We present preliminary results from spectroscopic observations of asample of 11 low surface brightness galaxies (LSBs). We measured thestellar and gaseous kinematics along their major and minor axes. Suchinformation will allow us to accurately investigate the dark matter (DM)content within their optical regions, providing further constraints onthe predictions of standard CDM models. Although dynamical modeling isstill in progress, our observations already show that the derivedstellar kinematics are more regular than the ionized gas kinematics,which often show evidence for non-circular and asymmetric motions.

Environmental effects in galaxies. Molecular gas, star formation, and activity
In order to study whether there is any correlation between nuclearactivities, gas content, and the environment where galaxies reside, wehave obtained optical and millimetric spectra for a well-defined sampleof intermediate Hubble type spirals in dense environments and in thefield. We found that these spirals in dense environments have onaverage: less molecular gas per blue luminosity, a higher atomic gasfraction, lower current star formation rate, and the same star formationefficiency as field galaxies. Although none of these results stands outas a single strong diagnostic given their statistical significance,taken together they indicate a trend for diminished gas content andstar-formation activity in galaxies in high-density environments. Ourresults suggest that galaxies in dense environments have either (i)consumed their molecular gas via star formation in the past or (ii) thatdense environments leads to an inhibition of molecular gas from atomicphase. The similarities in star-formation efficiency of the denseenvironments and field galaxies suggest that the physical processescontroling the formation of stars from the molecular gas are localrather than global. We also found that star formation rate per blueluminosity increases linearly as the total amount of gas increases inLINERs. This result, based on a small sample, suggests that LINERs arepowered by star formation rather than an AGN. Based on observations atthe European Southern Observatory at the 15 m Swedish ESO Submillimetretelescope, SEST, and at the the 1.52 m telescope which is operated underthe ESO-ON agreement.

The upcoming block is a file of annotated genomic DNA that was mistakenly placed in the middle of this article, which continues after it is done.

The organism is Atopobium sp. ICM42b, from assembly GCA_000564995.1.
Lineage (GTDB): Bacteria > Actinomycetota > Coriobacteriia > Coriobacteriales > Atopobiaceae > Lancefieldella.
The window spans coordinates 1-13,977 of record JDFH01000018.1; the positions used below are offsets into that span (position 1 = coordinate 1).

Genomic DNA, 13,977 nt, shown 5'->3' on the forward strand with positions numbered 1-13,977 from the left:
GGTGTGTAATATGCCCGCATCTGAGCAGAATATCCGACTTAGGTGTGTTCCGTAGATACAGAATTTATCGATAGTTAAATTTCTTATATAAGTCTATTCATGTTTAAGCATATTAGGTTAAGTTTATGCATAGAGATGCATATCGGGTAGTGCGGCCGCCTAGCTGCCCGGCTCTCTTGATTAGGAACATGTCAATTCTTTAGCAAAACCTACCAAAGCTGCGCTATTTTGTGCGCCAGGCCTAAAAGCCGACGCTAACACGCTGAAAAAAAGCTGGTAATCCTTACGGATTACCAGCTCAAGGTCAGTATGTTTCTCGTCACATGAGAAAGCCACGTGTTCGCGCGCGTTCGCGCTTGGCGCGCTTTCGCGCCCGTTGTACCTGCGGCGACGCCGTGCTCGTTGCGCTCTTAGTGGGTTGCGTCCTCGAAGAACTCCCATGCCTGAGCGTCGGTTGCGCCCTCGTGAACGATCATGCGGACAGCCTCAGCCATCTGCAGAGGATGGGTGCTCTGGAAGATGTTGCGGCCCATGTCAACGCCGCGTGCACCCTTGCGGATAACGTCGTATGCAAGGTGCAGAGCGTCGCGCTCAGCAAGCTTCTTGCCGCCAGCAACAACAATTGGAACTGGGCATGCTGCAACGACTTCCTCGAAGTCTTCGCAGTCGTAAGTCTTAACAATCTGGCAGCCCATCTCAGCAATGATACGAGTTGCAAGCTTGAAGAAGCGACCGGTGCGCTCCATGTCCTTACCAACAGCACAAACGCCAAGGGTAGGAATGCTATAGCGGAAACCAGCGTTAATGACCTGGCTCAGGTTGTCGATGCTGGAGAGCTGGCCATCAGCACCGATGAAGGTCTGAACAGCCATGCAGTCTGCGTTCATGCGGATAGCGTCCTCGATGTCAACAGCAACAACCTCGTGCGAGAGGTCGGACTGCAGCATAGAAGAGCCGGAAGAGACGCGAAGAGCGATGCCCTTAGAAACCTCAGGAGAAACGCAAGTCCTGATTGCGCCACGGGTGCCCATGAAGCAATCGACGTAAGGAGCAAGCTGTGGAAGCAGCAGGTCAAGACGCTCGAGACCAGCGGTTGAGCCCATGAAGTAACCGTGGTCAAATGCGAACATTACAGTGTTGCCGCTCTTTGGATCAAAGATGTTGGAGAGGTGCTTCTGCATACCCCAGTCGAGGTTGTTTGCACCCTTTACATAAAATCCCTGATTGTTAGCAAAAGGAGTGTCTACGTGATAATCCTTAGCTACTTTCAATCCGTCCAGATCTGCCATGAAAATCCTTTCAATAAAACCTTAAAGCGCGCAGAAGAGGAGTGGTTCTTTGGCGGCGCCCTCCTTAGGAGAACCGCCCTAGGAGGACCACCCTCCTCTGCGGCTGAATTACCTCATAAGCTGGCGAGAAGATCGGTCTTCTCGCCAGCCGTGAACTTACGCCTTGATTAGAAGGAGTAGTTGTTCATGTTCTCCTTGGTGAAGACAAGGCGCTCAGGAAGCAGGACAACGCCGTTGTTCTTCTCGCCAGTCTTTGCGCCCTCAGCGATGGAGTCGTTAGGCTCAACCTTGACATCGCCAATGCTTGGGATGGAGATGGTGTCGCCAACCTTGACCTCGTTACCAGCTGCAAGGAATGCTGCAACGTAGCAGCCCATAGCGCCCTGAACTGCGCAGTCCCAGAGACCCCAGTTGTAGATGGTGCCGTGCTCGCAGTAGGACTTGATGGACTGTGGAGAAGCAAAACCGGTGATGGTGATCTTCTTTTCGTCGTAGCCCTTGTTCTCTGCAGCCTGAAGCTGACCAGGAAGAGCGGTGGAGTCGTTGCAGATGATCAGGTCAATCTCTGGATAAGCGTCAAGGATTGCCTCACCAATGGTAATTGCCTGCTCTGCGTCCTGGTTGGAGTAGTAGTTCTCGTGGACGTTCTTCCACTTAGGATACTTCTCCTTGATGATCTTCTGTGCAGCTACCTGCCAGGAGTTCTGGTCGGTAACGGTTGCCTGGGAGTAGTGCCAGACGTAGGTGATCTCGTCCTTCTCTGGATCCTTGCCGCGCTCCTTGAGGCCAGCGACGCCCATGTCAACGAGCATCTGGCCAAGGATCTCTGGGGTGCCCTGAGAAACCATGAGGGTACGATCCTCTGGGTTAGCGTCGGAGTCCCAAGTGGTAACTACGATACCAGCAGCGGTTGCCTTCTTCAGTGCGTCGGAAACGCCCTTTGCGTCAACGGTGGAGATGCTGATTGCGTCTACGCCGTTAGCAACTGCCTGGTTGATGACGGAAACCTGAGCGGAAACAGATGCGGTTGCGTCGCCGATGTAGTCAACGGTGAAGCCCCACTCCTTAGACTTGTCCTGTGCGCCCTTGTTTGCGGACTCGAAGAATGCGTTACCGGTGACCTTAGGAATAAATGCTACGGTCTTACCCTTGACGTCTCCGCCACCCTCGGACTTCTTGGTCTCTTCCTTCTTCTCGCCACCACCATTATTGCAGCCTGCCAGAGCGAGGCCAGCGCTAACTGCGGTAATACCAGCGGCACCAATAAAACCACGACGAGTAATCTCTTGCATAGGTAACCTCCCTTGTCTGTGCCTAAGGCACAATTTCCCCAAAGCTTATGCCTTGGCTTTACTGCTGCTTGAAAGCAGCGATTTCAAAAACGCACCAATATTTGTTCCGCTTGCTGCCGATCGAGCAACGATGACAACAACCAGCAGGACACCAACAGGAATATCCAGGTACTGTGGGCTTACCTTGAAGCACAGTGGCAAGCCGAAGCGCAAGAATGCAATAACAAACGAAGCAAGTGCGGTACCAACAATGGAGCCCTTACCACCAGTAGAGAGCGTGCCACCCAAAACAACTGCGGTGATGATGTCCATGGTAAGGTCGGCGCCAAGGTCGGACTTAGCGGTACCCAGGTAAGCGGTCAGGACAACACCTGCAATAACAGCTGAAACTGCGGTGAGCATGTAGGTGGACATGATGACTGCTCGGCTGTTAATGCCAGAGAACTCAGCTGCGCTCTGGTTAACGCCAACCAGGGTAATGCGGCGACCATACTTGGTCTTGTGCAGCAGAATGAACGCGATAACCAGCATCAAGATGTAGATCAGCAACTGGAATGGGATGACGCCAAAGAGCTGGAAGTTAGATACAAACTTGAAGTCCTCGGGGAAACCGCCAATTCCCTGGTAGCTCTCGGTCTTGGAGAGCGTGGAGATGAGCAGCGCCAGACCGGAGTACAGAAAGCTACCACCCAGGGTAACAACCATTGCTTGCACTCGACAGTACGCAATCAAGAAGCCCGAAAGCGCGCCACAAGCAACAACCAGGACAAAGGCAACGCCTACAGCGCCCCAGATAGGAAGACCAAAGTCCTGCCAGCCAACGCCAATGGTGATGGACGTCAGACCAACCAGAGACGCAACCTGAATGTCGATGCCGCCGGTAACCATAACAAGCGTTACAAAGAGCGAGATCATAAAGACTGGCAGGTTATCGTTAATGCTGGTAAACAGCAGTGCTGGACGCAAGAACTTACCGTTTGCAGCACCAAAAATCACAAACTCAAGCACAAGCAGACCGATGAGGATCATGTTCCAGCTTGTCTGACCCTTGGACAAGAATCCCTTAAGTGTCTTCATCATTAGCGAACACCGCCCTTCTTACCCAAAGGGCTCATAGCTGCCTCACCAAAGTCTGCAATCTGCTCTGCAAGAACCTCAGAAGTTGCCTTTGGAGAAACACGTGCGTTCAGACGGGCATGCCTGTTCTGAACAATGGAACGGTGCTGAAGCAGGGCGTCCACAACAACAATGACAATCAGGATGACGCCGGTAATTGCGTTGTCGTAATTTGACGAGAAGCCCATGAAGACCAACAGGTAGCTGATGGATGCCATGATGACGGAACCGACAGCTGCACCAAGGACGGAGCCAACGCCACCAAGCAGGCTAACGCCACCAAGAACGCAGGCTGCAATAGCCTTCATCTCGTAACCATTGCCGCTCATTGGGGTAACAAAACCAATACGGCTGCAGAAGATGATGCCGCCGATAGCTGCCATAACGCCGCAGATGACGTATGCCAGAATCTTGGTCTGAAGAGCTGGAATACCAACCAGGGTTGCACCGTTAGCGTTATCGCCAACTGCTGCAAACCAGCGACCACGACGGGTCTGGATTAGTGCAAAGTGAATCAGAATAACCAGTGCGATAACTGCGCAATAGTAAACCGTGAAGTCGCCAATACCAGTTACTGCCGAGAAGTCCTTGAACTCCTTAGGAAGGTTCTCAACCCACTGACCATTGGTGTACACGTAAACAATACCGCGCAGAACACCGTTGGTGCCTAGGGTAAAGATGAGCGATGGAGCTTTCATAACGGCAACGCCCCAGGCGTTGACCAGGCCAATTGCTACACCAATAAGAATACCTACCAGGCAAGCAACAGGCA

Environmental effects in galaxies. The data{
We present optical and millimetric data for 47 intermediate Hubble typespiral galaxies located either in dense environments or in the field. Wecompare correlations between global parameters, such as far-infraredluminosity, blue luminosity, and total molecular gas content, with othersamples of galaxies, including normal galaxies, clusters andultraluminous infrared galaxies. We find that overall our sample is awell-defined subset of these other samples of galaxies. Based onobservations at the European Southern Observatory at the 15 m SwedishESO Submillimetre telescope, SEST, and at the the 1.52 m telescope whichis operated under the ESO-ON agreement. Appendix A is only available inelectronic form at http://www.edpsciences.org

Total magnitude, radius, colour indices, colour gradients and photometric type of galaxies
We present a catalogue of aperture photometry of galaxies, in UBVRI,assembled from three different origins: (i) an update of the catalogueof Buta et al. (1995) (ii) published photometric profiles and (iii)aperture photometry performed on CCD images. We explored different setsof growth curves to fit these data: (i) The Sersic law, (ii) The net ofgrowth curves used for the preparation of the RC3 and (iii) A linearinterpolation between the de Vaucouleurs (r(1/4) ) and exponential laws.Finally we adopted the latter solution. Fitting these growth curves, wederive (1) the total magnitude, (2) the effective radius, (3) the colourindices and (4) gradients and (5) the photometric type of 5169 galaxies.The photometric type is defined to statistically match the revisedmorphologic type and parametrizes the shape of the growth curve. It iscoded from -9, for very concentrated galaxies, to +10, for diffusegalaxies. Based in part on observations collected at the Haute-ProvenceObservatory.

The Montreal Blue Galaxy Survey.III.Third List of UV-Bright Candidates